Eastgate Interceptor lining
Located in the Lake Hills Greenbelt Park in Bellevue
December 13, 2018
The project is almost done! (We have substantial completion on the project). The pipe lining is finished and the landscaping restoration has been planted. There are now only a few small items that need attention.
To all the residents nearby the project and users of Lake Hills Park - Thank you for your patience during our project.
About the project - see the project newsletter (February 2018) to learn what this project was about.
Work began on this project in April 2018 and is expected to be completed by December. The project includes:
- Construction of access roads in the Lake Hills park to reach the project work areas
- Dewatering operations where sewage flows are directed around where rehabilitation will be taking place in the pipes
- Repair of corroded sections of the pipeline using a trenchless, below-ground construction method called ‘cured in place pipe’ lining
(See ‘What does the project include?’ below, for more details.)
This project is a part of King County Wastewater Treatment Division’s Pipeline Corrosion Rehabilitation Program. Rehabilitating this line is less expensive and has fewer surface construction impacts when compared to building new replacement pipelines.
Why is King County rehabilitating the Eastgate Interceptor Pipeline in the Lake Hills Greenbelt Park?
The Eastgate Interceptor pipeline is a part of King County’s regional wastewater system. Pipelines carry wastewater from homes and businesses to our regional treatment plants.
The Eastgate line is about six miles long and consists of two parallel pipes. The first pipe was built in 1963, and the second pipe was added in 1983 to add capacity. A section of this sewer line runs through the Lake Hills Greenbelt in Bellevue.
Both Eastgate pipes are ageing and reaching the end of their service life. Substantial corrosion has been detected in the pipes, including the section which runs through the greenbelt. If these portions of the pipes are not fixed, the pipes could fail, which could disrupt service and result in wastewater overflows.
In order to protect the community and the environment, King County is rehabilitating both pipes along a 2,400 foot-long section of the Eastgate line. This project will extent the useful life of this pipeline another 50 years..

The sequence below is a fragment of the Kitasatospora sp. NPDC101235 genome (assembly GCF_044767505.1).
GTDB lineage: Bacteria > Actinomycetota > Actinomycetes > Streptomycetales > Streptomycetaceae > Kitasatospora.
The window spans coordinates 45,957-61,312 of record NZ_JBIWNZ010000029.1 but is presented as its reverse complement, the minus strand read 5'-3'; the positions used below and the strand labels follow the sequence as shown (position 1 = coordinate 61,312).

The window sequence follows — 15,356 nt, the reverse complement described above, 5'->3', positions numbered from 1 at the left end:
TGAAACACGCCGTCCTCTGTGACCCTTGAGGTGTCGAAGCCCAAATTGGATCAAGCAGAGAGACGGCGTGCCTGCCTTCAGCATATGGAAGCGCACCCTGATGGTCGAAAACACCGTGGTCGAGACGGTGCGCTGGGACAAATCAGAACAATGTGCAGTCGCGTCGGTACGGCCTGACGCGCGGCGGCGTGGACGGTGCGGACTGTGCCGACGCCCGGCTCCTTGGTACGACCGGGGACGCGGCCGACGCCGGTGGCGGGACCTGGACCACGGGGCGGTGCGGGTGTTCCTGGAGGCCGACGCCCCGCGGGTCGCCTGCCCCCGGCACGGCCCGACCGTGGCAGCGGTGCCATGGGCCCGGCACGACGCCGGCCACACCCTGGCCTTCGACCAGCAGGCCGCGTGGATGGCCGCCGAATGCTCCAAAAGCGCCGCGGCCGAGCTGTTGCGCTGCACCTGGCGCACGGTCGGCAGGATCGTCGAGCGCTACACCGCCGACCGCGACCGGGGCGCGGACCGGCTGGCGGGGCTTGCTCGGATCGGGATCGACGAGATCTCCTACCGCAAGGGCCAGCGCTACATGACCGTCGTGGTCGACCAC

King County used a pipe lining method called ‘cured in place pipe’ lining, or CIPP. This involved inserting a resin-coated liner into the pipes at manholes. The liner was rolled out and inflated to take the shape of the pipe. The liner was then cured with hot water to harden it in place.
The pipes needed to be dry during lining, so a temporary ‘bypass’ pipe was used during construction to carry wastewater around this section of the pipe.The work in Lake Hills Greenbelt Park begin in early 2018 and is expect to take eight to nine months to complete. Two other lining projects along other sections of the Eastgate line have already been completed.
King County built temporary access roads and work pads around the existing manholes within the park. The work took place within some areas of the community Pea Patch and the Master Gardener’s demonstration garden, near the ranger station, and along parts of the Lake to Lake trail which runs through the park. The trail was kept open most of the time during construction, though there were short periods when the trail was closed to move construction vehicles and equipment..
- Access roads, staging and work in parts of the park & garden area
- Noise, odors, some tree and vegetation removal
- Short-term and intermittent closures of the “Lake to Lake” trail to move construction equipment
- Temporarily construction impacts to some park uses, activities, and programs
- Construction traffic delays and disruptions on Southeast 16th Street
- Temporary use of portions of the Lake Hills Greenbelt parking areas off Southeast 16th Street
King County is now working to restore all affected areas, including the demonstration and pea patch gardens, trails, and wetlands within the park. The County will replace trees and vegetation that were removed, and restore these areas to an equivalent state as it currently exists.
The work in Lake Hills Greenbelt Park begin in early 2018 and is expected to be take eight to nine months to complete.
Being a good neighbor
King County is committed to being a good neighbor and will work directly with the community throughout the project to minimize construction impacts whenever possible. During the project we send out project information, notices and updates about the work when available. Residents can expect:
- Advance notice of construction activities—by mail, email, phone, door hangers
- Project construction updates
- Phone and email contacts, so you can easily contact county staff about the project
Stay informed and sign up for project updates
Please see the ‘For information about the project’ box in the right-hand column on this page to sign up for email or text updates, or to contact us with any questions or comments about the project.
For information about the project
Sign up for project email or text updates (or manage your King County subscriptions).
For questions about the project, contact David Freed at:firstname.lastname@example.org or at 206-263-9453
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Sewer pipe liner being inserted at a manhole on the county’s Beach Drive lining project in West Seattle.